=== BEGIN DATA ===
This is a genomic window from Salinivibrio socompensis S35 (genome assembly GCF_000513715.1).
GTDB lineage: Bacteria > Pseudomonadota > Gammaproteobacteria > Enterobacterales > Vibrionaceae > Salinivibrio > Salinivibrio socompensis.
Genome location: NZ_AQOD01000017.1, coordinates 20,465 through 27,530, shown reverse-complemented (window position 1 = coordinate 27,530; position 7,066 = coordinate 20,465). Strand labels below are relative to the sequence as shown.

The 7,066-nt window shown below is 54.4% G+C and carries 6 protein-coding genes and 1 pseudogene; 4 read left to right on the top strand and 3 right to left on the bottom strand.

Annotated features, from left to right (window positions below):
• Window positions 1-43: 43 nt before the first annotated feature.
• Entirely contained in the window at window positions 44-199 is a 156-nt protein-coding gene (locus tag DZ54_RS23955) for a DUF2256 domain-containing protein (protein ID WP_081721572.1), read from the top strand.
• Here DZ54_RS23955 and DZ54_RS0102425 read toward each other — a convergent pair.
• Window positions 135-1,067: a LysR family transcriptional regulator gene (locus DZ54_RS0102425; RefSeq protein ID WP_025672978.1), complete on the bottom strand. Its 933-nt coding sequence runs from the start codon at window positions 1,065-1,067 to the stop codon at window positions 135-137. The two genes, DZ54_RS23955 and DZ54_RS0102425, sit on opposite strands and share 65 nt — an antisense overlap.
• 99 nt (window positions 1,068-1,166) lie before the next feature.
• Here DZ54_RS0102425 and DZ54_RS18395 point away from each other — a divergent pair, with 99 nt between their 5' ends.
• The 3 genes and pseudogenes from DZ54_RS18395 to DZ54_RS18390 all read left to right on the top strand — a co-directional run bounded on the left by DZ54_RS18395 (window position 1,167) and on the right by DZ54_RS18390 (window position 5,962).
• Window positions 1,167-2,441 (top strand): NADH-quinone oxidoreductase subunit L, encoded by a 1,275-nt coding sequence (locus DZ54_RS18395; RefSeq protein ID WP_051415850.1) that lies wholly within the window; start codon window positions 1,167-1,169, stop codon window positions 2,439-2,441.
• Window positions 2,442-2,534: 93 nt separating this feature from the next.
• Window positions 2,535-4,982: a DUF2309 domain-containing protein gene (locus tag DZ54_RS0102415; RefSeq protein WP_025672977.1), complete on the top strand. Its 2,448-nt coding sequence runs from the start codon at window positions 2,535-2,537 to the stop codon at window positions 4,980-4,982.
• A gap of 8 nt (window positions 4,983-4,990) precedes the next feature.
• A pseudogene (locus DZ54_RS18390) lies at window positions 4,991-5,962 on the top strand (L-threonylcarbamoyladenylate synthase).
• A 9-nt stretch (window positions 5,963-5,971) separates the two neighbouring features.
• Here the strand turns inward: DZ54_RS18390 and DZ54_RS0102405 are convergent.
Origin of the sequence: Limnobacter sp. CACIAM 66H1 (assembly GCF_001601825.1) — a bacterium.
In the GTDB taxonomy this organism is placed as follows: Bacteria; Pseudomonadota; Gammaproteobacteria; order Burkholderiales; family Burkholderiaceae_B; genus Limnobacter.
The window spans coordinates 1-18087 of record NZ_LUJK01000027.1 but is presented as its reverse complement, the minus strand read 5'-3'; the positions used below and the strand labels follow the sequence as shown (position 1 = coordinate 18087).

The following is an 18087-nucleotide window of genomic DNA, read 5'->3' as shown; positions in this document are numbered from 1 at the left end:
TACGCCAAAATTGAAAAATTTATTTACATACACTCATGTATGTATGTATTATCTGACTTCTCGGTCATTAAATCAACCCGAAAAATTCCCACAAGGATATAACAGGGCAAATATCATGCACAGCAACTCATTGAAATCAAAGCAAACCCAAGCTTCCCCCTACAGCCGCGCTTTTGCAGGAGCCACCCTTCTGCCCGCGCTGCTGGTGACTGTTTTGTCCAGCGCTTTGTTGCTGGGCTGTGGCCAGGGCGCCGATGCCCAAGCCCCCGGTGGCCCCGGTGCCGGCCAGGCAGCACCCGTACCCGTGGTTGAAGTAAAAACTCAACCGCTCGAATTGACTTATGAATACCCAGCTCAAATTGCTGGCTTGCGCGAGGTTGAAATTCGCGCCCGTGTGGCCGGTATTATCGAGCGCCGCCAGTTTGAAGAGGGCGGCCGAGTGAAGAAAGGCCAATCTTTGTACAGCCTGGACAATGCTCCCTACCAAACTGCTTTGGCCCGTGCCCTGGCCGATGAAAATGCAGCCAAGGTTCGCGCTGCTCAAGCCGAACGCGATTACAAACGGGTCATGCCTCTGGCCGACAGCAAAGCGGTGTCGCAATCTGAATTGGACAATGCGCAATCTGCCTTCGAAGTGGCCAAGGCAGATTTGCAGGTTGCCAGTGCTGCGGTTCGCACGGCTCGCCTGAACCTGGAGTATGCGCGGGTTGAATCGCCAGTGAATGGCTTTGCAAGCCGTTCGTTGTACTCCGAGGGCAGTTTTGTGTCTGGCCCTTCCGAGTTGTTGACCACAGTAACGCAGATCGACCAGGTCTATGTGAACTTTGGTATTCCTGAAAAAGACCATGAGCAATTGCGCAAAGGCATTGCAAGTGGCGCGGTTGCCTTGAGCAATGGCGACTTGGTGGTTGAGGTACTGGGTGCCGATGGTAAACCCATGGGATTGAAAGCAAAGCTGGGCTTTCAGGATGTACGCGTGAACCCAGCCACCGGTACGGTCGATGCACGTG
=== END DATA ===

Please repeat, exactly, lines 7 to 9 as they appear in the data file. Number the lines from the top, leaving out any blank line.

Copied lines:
• Entirely contained in the window at window positions 44-199 is a 156-nt protein-coding gene (locus tag DZ54_RS23955) for a DUF2256 domain-containing protein (protein ID WP_081721572.1), read from the top strand.
• Here DZ54_RS23955 and DZ54_RS0102425 read toward each other — a convergent pair.
• Window positions 135-1,067: a LysR family transcriptional regulator gene (locus DZ54_RS0102425; RefSeq protein ID WP_025672978.1), complete on the bottom strand. Its 933-nt coding sequence runs from the start codon at window positions 1,065-1,067 to the stop codon at window positions 135-137. The two genes, DZ54_RS23955 and DZ54_RS0102425, sit on opposite strands and share 65 nt — an antisense overlap.